WEIGHT FOR HEIGHT INDEX
The weight for height index was constructed to be independent of age,10 but this does not preclude there being greater increases at older ages. Figures 5A and B and 6A and B show weight for height index in three age bands, 5 and 6 years olds together, 7 and 8 year olds, and 9 and 10 year olds. The youngest English boys show a slight decline, the 7 and 8 year olds remain unchanged, while the oldest show an increase. In Scottish boys the 5 and 6 year olds have remained the same, there has been a small increase in the middle band, while the 9 and 10 year olds show a clear increase particularly from 1982 onwards. In girls in both England and Scotland a clear pattern has emerged since 1980, the youngest age band changing the least, if at all, the middle band showing a clear increase and the oldest girls, the 9 and 10 year olds having the largest increase. During the course of the study girls have shown a greater increase than boys and Scottish children have shown a much greater increase in weight for height index than English children, starting at a lower level and ending heavier for their height than their English counterparts (tables 5 and6).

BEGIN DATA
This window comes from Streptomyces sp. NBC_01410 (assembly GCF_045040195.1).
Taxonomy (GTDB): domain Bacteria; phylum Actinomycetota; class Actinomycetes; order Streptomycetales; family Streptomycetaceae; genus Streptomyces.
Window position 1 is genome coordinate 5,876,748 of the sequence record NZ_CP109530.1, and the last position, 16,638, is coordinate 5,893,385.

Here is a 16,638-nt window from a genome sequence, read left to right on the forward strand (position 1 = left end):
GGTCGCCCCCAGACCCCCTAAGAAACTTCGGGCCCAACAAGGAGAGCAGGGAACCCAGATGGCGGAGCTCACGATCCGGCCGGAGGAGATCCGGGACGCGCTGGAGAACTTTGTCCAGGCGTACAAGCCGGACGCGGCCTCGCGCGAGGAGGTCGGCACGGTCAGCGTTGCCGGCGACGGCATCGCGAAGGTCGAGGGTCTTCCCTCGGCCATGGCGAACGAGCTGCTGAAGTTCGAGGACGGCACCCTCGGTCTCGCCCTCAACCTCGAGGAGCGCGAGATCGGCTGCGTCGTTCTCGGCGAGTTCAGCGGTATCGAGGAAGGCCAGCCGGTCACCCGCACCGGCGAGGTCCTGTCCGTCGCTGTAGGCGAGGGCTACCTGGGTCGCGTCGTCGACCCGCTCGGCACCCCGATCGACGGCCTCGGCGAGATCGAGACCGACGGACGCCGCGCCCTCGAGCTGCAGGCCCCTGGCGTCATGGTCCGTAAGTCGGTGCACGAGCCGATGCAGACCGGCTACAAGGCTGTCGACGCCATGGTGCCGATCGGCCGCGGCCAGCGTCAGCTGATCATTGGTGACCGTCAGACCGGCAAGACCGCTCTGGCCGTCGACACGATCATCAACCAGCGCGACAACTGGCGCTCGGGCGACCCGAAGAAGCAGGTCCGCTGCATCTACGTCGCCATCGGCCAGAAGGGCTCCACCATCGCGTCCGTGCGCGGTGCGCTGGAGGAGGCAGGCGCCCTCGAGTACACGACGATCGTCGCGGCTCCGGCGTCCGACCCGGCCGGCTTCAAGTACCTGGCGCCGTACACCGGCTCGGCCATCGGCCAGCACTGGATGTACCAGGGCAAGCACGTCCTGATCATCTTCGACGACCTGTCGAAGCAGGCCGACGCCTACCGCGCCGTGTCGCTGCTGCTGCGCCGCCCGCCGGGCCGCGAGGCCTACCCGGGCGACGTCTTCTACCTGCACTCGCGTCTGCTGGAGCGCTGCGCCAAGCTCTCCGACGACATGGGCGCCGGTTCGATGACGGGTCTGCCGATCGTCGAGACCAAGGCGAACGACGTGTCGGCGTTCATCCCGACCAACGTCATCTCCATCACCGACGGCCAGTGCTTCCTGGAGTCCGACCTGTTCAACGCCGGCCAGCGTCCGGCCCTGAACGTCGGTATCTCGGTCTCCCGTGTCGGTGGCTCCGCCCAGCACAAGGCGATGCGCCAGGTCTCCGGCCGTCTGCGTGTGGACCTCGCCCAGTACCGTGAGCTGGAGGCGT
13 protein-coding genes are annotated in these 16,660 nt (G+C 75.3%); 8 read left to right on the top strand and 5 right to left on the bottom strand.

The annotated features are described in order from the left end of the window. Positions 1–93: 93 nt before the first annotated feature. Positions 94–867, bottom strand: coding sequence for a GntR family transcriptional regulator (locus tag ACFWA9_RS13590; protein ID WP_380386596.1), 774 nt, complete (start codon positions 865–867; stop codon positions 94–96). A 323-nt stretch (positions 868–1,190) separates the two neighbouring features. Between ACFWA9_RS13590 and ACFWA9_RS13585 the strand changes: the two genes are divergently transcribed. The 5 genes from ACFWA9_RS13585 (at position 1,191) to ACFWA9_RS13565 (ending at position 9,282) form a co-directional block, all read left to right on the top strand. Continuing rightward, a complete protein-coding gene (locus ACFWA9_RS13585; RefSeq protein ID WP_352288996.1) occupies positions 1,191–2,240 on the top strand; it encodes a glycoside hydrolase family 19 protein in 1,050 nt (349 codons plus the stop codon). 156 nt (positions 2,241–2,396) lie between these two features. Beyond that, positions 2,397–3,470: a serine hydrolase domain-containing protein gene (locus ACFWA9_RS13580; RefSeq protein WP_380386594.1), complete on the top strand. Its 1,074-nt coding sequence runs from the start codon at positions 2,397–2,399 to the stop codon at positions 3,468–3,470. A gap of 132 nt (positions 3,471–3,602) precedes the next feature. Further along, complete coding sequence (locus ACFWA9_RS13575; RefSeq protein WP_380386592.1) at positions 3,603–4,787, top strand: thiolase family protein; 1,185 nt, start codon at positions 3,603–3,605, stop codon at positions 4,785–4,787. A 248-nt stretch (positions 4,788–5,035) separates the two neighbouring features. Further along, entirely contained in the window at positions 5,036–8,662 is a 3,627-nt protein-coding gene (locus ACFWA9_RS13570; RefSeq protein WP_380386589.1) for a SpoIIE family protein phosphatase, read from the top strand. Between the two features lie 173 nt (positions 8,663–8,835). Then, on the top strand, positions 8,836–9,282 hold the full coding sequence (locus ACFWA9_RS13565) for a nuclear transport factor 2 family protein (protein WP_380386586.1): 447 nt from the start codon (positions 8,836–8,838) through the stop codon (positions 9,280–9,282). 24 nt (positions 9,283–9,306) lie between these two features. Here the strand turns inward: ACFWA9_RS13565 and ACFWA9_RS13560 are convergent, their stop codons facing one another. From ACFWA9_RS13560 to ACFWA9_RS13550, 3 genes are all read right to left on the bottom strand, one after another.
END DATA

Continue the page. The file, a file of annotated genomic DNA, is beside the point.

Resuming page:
TRICEPS SKINFOLD THICKNESS
Triceps skinfold thickness, in general, showed a clear upward trend (figs 7A and 7B, 8A and 8B), which was largest in older children but also apparent in the youngest. The trend appears larger in Scotland than in England. Scottish girls showed the largest increases (table 8). The youngest girls increased by more than 10% and the 9 and 10 year olds increased by 19% and 22% respectively. Nine year old Scottish boys showed an increase of slightly less than 24% (table 8), which was a larger increase than in any other group, but the increases for other Scottish boys were smaller than for Scottish girls. The oldest English boys increased by nearly 17%, while the youngest groups increased by about 4% (table 7). English girls showed the smallest increase (table7), but the upward trend is still apparent (fig 7B), even in the youngest English girls. However there is now a suggestion that since 1986, particularly in Scottish children, the increase may have stopped. A curious increase, most noticeable in England, occurred in 1977 and 1978 in the younger age groups. This occurred again in 1986 in children of all ages, much more marked in Scotland than England. Neither could be explained by changes in schools, fieldworkers, or procedure.